“Can’t you just copy it from our existing website?” Sorry folks, no cutting corners (or cutting and pasting) here. Web copy does not translate well to print (or vice versa), even when you’re talking about the same product to pretty much the same audience.
Just these last few days, I’ve been writing brochure copy. I’ve written for this client before, and up until now, it’s all been web copy. Switching from updating the website to starting on the brochure, with only a quick coffee break in between, was not a good plan. After I’d been writing for a while, I realised that I’d been automatically writing SEO-type headers. New habits die hard. Oh and don’t type in a hyperlink (red face…).
So, the obvious aside, why do we need to write differently for web and printed copy?
It’s largely because people read differently depending on whether they are looking at a screen or at printed text.* Faced with something on paper, we are more likely to read it “properly”, from beginning to end, like we were taught at school. Looking at a web page, we go more anarchic, our eyes wandering all over the page, looking for headers and snippets that allow us to get to the point quickly. I don’t know if it’s reverence for the written-down word or simply a time issue, but I bet most of us read more carefully when we’re holding a piece of paper. Web copy deals with scan reading by keeping sections short and well-signposted.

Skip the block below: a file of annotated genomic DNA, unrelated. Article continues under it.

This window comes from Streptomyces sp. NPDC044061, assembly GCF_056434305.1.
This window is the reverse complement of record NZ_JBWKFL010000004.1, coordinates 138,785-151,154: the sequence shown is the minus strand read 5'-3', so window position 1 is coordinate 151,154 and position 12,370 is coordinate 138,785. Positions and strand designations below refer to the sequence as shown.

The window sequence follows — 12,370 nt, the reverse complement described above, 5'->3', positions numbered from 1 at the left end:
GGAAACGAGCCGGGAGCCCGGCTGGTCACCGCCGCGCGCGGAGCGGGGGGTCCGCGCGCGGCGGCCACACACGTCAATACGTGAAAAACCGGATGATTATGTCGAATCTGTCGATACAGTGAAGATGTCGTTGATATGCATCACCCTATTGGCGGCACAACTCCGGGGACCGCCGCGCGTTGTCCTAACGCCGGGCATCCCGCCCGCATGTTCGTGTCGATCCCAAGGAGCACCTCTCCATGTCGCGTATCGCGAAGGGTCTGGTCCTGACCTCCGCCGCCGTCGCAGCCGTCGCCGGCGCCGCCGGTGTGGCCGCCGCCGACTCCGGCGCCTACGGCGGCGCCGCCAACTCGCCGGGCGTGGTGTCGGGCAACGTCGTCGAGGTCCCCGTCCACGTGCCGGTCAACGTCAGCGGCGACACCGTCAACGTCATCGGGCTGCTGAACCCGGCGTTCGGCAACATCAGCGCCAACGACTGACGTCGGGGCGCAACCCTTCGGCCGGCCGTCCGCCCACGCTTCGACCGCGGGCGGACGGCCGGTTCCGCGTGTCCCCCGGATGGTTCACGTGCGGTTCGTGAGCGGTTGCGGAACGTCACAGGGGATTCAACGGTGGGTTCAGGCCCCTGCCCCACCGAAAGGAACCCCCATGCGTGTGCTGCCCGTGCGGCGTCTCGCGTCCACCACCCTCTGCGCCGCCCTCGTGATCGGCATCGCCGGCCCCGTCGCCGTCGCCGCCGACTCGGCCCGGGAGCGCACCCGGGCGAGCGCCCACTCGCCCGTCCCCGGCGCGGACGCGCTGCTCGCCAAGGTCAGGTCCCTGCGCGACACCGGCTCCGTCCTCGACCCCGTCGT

Printed stuff is, well, posher. There is an expectation that printed material is a bit more formal. There’s less reliance on nice, lazy punctuation, like hyphens. The convention tends to be more “it is” than “it’s”. This doesn’t mean that the language has to be less contemporary or more straight-laced, and it still needs to be clear (don’t suddenly morph into a Victorian author just because you’ll see your work in print).
Proofreading has to be even more careful. It’s one thing emailing your designer to say “Argh, just noticed a typo!” – it’s quite another to take delivery of 2,000 leaflets and spot you’ve got your name wrong on the front cover… I’m about to start on a brochure proofreading project – wise people.
With any printed copy, please make sure you like it. Websites can be changed easily, whereas a flyer is a commitment. Make sure that the writing and design (or the writer and designer) work closely together to make the best use of the space. Future-proof a brochure by not putting this year’s prices or dates on it – a link to the website with its nice updateable format is a good plan here.
So you see, this is not what we wily writers do to drum up a few extra quid. The same principles of readability, clarity, accuracy and tone apply – but those few tweaks between media can make all the difference.
*OK, for the purposes of this post, let’s forget about Kindles etc and reading the newspapers on your tablet. It’s going to confuse my point. And me.